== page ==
The complexity of a new economic era is upon us.
In the late 1700s, steam-powered mechanization characterized the first industrial revolution, followed by the use of electric power and mass production. Digitization and information technology heralded the third epoch in the late 1960s and early 1970s. But the speed of innovation leading us into a new and fourth industrial revolution, combining many technologies, will disrupt every major industry in our nation, including production, management and governance systems, according to the World Economic Forum.
The importance of associate degrees and industry-recognized certificates in this new economy cannot be understated. To beef up training in this area, Gov. Brian Sandoval dedicated $21 million for community college career and technical education. As engineers make exponential gains in the capabilities of artificial intelligence and digital fabrication, it is community college graduates from high tech fields who will be the technicians to operate these new systems.
We see technology displacing workers in many of our staple middle-class jobs, but we have the opportunity to create new positions in new rewarding industries. We can do this through education and the governor’s biennial budget establishes policy priorities that will put Nevadans ahead of these changes.
Right now, the situation looks bleak. In Nevada, 31 percent have an associate degree or higher, compared to the national average of 40 percent. We are way behind the educational attainment levels of many states.
A devil’s advocate might note that our service-based economy does not require a college education.
The service-based economy is our backbone, but it cannot move Nevada forward alone. Nine percent of our workforce earns under $9 an hour and more than a third of Nevada’s workforce makes under $15 an hour or $600 a week, according to a recent state report. We need to enhance our workforce’s knowledge, skills and abilities to grow our own businesses and industries and attract new ones.
Implemented after the 2015 legislative session, the pilot Silver State Opportunity Grant, the first need-based financial aid for low-income community and state college students, is an important tool in this effort. The governor has proposed to make this scholarship permanent and double the funding for it.
Gov. Sandoval’s vision to use dual enrollment (during which high school students take classes that provide simultaneous high school and college credit) to promote new career pathways is critical to this effort. It can serve as a path to accelerate the number of Nevadans’ poised to work in high-value industries such as health care, IT, advanced manufacturing and teaching. We can also build on his policy to help remediate high school students who are behind in the high school before they get to college and reduce socioeconomic achievement gaps.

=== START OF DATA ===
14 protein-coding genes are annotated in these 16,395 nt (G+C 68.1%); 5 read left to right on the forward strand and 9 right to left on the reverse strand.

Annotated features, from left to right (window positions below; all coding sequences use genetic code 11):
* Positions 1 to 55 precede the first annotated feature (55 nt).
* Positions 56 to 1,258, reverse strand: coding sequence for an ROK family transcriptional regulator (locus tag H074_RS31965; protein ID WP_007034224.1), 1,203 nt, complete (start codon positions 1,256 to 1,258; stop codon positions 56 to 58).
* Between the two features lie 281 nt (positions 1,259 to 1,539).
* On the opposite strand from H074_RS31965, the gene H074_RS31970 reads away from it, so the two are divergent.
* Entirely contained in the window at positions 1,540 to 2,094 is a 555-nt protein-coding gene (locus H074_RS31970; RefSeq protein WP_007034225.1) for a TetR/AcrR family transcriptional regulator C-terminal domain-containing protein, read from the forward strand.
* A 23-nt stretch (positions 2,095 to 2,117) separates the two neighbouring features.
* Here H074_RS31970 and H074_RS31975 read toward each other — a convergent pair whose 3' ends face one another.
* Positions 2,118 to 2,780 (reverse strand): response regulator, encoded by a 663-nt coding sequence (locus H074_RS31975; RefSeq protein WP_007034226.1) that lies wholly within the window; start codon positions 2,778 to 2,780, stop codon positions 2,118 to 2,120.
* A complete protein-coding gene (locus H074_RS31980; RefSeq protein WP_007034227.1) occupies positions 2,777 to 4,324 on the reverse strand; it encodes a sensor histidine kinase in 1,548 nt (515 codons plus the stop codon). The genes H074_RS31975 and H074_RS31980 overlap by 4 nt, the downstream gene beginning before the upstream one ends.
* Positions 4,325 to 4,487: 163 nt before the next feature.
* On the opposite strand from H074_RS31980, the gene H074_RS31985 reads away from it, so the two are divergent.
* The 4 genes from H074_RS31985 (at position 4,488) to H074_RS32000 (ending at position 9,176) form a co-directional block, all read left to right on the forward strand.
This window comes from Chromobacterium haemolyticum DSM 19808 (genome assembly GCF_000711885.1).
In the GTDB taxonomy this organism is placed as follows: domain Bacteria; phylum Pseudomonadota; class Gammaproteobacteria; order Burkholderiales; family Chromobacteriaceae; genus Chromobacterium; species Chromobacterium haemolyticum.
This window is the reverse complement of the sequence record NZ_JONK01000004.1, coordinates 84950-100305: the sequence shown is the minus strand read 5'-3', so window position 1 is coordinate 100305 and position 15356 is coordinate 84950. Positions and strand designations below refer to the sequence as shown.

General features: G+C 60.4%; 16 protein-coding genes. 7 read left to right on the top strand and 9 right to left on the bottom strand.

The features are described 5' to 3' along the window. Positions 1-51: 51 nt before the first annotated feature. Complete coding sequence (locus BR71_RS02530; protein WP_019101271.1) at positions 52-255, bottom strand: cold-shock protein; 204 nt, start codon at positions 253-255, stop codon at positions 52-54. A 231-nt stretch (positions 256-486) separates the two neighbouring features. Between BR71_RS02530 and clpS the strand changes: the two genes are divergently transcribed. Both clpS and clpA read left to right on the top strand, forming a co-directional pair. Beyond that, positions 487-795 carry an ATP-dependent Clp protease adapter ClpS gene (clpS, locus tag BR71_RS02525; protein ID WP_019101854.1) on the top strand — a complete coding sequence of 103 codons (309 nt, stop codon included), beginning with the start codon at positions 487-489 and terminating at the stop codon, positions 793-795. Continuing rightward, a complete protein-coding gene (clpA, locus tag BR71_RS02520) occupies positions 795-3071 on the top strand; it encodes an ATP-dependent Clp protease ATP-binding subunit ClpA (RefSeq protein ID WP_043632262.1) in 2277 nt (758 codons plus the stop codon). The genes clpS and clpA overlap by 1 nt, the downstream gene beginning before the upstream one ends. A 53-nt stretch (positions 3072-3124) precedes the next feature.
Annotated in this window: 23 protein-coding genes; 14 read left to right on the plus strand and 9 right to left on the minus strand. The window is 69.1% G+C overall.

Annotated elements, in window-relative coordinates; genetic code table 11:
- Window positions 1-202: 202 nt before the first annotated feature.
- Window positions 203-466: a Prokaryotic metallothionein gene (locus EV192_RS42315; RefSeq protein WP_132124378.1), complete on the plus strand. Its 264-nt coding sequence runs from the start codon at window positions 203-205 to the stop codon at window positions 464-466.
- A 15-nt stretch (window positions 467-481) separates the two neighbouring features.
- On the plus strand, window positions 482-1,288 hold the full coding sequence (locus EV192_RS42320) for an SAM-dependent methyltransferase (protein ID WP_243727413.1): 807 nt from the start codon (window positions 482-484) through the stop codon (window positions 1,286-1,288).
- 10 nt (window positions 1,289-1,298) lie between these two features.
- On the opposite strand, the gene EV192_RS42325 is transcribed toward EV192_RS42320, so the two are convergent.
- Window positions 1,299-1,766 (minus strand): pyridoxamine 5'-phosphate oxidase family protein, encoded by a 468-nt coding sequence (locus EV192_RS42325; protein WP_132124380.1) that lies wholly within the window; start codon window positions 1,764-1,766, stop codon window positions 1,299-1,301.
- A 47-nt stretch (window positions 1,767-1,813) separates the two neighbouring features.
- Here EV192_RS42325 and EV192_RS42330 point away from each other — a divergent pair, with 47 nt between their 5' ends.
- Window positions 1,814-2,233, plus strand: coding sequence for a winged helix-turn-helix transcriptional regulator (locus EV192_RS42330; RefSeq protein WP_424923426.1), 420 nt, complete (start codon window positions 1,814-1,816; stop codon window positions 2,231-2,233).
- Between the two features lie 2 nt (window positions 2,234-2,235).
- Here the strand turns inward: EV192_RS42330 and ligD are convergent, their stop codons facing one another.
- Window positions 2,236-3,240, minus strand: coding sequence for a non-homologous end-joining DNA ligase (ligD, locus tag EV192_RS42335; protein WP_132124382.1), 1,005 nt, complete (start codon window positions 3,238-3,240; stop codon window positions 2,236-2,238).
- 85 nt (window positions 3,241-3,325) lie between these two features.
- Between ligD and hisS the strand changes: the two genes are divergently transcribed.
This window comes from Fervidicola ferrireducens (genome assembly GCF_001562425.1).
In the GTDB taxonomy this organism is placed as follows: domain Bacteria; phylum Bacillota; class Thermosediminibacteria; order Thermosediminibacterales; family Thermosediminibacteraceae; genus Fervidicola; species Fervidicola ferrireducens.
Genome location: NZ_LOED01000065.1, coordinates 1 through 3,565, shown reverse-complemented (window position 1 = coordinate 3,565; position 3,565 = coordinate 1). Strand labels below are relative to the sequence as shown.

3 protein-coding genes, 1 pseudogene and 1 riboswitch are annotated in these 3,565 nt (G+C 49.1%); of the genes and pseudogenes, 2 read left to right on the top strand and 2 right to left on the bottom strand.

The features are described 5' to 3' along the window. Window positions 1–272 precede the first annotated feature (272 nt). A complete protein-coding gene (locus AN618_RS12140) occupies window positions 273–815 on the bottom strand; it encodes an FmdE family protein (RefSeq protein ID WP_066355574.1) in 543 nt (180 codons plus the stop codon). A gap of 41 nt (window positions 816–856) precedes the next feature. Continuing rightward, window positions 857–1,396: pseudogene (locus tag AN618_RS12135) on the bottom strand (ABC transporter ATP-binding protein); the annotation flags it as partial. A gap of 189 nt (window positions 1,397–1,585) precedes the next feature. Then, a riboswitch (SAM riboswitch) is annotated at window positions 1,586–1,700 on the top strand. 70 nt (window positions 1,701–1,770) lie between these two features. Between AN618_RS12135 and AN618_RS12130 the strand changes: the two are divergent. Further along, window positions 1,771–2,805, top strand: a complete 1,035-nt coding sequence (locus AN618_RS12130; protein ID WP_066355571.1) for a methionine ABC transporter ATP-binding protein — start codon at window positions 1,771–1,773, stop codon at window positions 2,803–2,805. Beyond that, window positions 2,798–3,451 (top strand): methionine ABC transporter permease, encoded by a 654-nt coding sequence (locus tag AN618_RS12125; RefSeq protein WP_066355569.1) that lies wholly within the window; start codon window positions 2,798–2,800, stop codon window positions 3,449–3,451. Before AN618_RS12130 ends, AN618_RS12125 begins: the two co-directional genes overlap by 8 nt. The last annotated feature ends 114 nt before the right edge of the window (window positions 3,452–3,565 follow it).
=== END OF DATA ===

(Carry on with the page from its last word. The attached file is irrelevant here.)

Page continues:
Gov. Sandoval’s inclusion of capacity enhancements for higher education is particularly innovative and will allow Nevada’s colleges and universities to expand key services. For CSN, this will allow us to grow our new advanced manufacturing and facilities management programs and implement a new college readiness pilot program that will work with underprepared 11th graders to help them catch up and be ready for college-level math, English and reading when they graduate high school.
It will also provide key funding to help CSN evolve into a district college in which students have a home campus and local communities have more input into programs and services offered at their respective campuses and centers.
Without Gov. Sandoval’s vision, Nevada will lose important ground in our effort to remake our economy and the workforce that supports it. I hope Nevada legislators and their constituents support these important priorities that will ensure Nevadans do not get left behind.
Michael D. Richards is the president of the College of Southern Nevada.